Ununited Anconeal Process of the Ulna


Similar to FMCP, UAP has been described as a manifestation of osteochondrosis. Multiple theories of the pathogenesis of UAP are proposed, which include an inherited developmental anomaly, metabolic defect, nutritional deficiencies, trauma, and radioulnar mismatch and growth asynchrony secondary to radial lengthening. This causes increased proximal pressure on the humeral condyle, and subsequent excessive load on the anconeal process. The altered pressure causes proximal displacement of and lack of fusion of the anconeal process to the parent bone. The prompt healing of UAP reported after ulnar osteotomy further supports the hypothesis that asynchronous growth between the radius and ulna is the underlying cause of UAP. Lucency of the tip of the anconeal process representing a normal secondary center of ossification should not be confused with a pathologic UAP (Figure 7.5) [12]. As a location for separate center of ossification, the tip of the anconeal process should fuse to the parent bone by 150 days.

Photos depict secondary center of ossification of the anconeal process.

FIGURE 7.5 Secondary center of ossification of the anconeal process. Note the small triangular‐shaped secondary center of ossification of the anconeal process (arrow). The ossification center is small and poorly defined with an irregular line of separation from the ulnar diaphysis.

Source: Jean K. Frazho DVM et al. [12] / with permission of John Wiley & Sons.

Breeds commonly affected by UAP include the German shepherd, St Bernard, Great Dane, Labrador retrievers, and others. The disease process is typically seen in dogs between 3 and 4 months of age, and is documented at 5 months of age, when the anconeal process secondary ossification center should have fused to the parent bone. Occasionally, UAP can be diagnosed in older dogs with an acute onset of lameness or considered incidental [13].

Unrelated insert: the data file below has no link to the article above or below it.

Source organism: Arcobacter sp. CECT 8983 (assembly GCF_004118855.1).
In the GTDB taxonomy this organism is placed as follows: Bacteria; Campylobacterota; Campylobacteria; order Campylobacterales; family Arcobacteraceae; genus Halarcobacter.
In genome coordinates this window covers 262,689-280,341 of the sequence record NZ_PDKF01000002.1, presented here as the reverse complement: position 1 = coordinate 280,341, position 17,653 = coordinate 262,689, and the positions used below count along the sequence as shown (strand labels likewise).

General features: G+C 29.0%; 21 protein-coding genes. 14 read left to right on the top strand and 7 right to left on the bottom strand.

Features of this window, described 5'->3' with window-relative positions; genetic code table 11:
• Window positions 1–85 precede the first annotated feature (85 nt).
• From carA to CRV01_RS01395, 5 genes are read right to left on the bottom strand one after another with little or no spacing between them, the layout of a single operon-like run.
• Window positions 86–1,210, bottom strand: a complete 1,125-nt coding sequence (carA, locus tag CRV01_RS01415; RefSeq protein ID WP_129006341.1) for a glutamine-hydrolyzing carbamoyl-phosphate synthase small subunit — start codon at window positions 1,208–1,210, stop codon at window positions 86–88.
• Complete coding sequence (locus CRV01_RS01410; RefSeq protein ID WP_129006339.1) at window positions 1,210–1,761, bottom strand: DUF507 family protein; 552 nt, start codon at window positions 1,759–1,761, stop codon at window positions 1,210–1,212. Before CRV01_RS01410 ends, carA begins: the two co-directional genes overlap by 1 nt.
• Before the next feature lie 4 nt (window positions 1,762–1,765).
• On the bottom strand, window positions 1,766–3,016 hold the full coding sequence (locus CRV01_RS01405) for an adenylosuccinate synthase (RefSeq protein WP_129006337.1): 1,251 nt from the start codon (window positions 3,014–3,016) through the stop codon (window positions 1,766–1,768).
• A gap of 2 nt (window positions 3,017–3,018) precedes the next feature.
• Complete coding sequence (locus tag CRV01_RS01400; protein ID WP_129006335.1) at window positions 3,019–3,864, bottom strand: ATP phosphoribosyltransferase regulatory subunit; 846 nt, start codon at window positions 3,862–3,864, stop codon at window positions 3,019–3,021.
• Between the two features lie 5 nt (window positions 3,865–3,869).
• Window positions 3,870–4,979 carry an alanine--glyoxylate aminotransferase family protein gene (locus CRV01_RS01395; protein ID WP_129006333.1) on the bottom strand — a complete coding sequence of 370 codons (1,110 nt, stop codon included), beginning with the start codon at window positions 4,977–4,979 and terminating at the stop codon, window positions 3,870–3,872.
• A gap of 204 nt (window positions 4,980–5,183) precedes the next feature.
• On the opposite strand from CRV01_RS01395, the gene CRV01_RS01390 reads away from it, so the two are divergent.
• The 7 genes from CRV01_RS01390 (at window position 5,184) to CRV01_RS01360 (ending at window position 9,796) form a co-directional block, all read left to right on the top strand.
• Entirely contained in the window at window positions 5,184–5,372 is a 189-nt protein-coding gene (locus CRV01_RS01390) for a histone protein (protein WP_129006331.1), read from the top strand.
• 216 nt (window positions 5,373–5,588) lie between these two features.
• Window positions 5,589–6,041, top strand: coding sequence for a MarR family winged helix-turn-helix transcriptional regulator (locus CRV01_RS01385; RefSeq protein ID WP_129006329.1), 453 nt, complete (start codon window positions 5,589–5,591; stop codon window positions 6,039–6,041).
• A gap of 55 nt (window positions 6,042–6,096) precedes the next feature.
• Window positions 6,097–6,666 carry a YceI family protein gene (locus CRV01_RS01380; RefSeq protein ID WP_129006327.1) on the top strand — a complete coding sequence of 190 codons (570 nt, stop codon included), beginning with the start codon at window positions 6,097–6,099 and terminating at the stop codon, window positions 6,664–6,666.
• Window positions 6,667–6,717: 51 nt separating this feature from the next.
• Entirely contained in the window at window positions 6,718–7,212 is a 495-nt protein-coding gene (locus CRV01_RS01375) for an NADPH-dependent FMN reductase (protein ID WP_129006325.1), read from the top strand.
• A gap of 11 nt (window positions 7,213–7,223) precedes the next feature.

Radiographic Assessment and Indicators

Radio‐graphically, UAP is characterized by radioulnar incongruity with proximal displacement of the radial head with respect to the trochlear notch, a well‐delineated lucency of the anconeal process and proximal displacement and lack of fusion of the anconeal process in relation to the parent bone (Figure 7.6).

Photo depicts ununited anconeal process.

FIGURE 7.6 Ununited anconeal process. Mediolateral radiograph of the elbow with a well‐defined, irregular lucency (arrow) at the level of the anconeal process. There is also mild cubital joint osteoarthrosis, further characterized by osteophyte formation of the radial head (arrowhead).

The flexed mediolateral projection best evaluates for UAP, as there is no superimposition of the humerus with the anconeal process. Projections of both limbs are recommended as UAP is commonly bilateral.

Osteochondrosis or Osteochondritis Dissecans of the Medial Humeral Condyle